The idea of Corporate Social Responsibility presupposes that there is in existence an entity or what can at best be described as a corporation. The key word there is “corporate” which denotes a coming together of two or more people to propagate an idea. This idea could be floating of a business or establishment of a Non-Governmental Organisations (NGO). In other words, as opposed to government owned establishments, private individuals are allowed by law to organize themselves for the sole purpose of either doing business or fighting a particular course.
A corporation therefore is a legally distinct entity that has many of the rights attributed to individuals. Put differently, there is a law recognizing the existence of these organizations or business arrangements. Corporation in this context could be business partnership, registered companies and non-governmental organizations.
Social responsibility on the other hand is a theory that asserts that businesses, in addition to maximizing shareholder value, have an obligation to act in a manner that benefits society.
Brief Historical Background:
Corporation is an aged long form of arrangement, especially business arrangement. It has its root in antiquity. Studies revealed that the corporate form emerged from economic arrangements that mirrored the concept of limited liability offered by modern corporations. One such arrangement was the “commenda,” a system developed in Eleventh Century Italy, wherein a ‘passive partner’ provided funding for a merchant vessel to be sailed by a ‘managing partner’ who invested no capital. Upon completion of the voyage, the partners divided up the profits under a predetermined formula. This arrangement allowed the passive partner to limit his or her liability of their investment, while the managing partner assumed the risks associated with the cargo and the voyage. Soon, investors began pooling their funds to diminish the risk of losing their entire fortune on a single voyage. In doing so, the investors realized the benefits of pairing limited liability with diversification.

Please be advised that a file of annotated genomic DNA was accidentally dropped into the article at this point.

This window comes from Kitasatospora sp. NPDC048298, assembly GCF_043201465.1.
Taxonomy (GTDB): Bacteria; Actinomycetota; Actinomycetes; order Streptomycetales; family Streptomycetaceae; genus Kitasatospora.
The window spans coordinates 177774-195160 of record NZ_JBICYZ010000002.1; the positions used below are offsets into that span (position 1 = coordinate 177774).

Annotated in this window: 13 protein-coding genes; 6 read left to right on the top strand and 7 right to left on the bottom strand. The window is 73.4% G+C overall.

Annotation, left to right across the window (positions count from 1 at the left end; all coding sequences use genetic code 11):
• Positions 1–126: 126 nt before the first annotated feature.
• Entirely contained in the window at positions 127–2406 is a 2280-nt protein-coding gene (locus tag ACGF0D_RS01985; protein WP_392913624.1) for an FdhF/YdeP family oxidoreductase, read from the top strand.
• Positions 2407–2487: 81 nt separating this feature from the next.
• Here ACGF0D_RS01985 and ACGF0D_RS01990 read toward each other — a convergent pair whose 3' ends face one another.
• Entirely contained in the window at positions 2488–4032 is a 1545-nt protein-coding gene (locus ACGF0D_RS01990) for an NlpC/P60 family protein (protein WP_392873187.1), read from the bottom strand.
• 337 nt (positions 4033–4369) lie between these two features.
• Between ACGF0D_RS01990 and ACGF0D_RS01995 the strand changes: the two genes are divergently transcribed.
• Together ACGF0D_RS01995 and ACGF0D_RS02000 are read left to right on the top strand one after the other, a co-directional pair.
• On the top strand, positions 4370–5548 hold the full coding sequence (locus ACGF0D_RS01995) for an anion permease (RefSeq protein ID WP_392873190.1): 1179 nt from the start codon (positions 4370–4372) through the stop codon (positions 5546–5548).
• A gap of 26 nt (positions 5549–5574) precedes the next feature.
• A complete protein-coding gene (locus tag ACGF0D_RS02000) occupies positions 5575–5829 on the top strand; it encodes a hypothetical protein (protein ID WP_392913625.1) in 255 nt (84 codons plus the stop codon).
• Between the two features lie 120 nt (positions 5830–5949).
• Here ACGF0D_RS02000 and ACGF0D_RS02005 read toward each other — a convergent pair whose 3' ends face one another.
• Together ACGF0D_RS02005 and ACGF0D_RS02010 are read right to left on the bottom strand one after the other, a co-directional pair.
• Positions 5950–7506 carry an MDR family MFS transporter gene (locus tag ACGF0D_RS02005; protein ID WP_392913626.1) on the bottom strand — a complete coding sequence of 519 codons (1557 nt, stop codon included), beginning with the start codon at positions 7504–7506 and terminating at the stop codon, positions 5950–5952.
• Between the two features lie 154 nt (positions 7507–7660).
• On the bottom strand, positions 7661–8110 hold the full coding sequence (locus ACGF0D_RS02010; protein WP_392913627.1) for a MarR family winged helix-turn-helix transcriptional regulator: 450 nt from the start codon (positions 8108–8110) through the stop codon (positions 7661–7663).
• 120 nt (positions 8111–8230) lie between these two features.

Usually, one would expect every government to provide all the needed amenities in the society. However, these corporations in a number of ways give back to the society who basically patronizes them. In doing so, the particular corporate body contributes towards the development of the host locality.
Understanding Corporate Social Responsibility (CSR):
Corporate social responsibility (CSR) is defined as;
“the commitment of business to contribute to sustainable economic development, working with employees, the local community and society at large to improve their quality of life”